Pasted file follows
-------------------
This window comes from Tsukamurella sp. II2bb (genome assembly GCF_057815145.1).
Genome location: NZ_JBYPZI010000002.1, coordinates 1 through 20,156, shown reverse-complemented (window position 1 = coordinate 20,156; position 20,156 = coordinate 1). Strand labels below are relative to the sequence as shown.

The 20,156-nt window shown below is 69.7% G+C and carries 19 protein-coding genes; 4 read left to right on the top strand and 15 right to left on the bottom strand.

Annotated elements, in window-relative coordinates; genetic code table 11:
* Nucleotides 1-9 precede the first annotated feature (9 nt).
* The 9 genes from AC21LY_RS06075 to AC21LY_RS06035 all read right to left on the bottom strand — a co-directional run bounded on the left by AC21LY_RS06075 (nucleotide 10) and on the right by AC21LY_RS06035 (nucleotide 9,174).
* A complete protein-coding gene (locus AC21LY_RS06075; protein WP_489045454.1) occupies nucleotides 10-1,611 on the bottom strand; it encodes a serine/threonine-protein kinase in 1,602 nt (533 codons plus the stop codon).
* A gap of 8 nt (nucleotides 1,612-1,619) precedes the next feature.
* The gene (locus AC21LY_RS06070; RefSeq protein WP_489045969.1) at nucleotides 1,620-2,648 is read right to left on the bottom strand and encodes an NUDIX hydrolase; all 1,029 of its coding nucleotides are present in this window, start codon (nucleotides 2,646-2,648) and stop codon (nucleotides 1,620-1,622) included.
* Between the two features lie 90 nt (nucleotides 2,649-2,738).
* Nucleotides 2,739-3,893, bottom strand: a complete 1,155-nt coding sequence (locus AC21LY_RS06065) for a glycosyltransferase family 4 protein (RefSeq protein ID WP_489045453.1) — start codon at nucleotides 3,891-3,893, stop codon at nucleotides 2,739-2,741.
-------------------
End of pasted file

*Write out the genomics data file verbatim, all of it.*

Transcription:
This window comes from Tsukamurella sp. II2bb (genome assembly GCF_057815145.1).
Genome location: NZ_JBYPZI010000002.1, coordinates 1 through 20,156, shown reverse-complemented (window position 1 = coordinate 20,156; position 20,156 = coordinate 1). Strand labels below are relative to the sequence as shown.

The 20,156-nt window shown below is 69.7% G+C and carries 19 protein-coding genes; 4 read left to right on the top strand and 15 right to left on the bottom strand.

Annotated elements, in window-relative coordinates; genetic code table 11:
* Nucleotides 1-9 precede the first annotated feature (9 nt).
* The 9 genes from AC21LY_RS06075 to AC21LY_RS06035 all read right to left on the bottom strand — a co-directional run bounded on the left by AC21LY_RS06075 (nucleotide 10) and on the right by AC21LY_RS06035 (nucleotide 9,174).
* A complete protein-coding gene (locus AC21LY_RS06075; protein WP_489045454.1) occupies nucleotides 10-1,611 on the bottom strand; it encodes a serine/threonine-protein kinase in 1,602 nt (533 codons plus the stop codon).
* A gap of 8 nt (nucleotides 1,612-1,619) precedes the next feature.
* The gene (locus AC21LY_RS06070; RefSeq protein WP_489045969.1) at nucleotides 1,620-2,648 is read right to left on the bottom strand and encodes an NUDIX hydrolase; all 1,029 of its coding nucleotides are present in this window, start codon (nucleotides 2,646-2,648) and stop codon (nucleotides 1,620-1,622) included.
* Between the two features lie 90 nt (nucleotides 2,649-2,738).
* Nucleotides 2,739-3,893, bottom strand: a complete 1,155-nt coding sequence (locus AC21LY_RS06065) for a glycosyltransferase family 4 protein (RefSeq protein ID WP_489045453.1) — start codon at nucleotides 3,891-3,893, stop codon at nucleotides 2,739-2,741.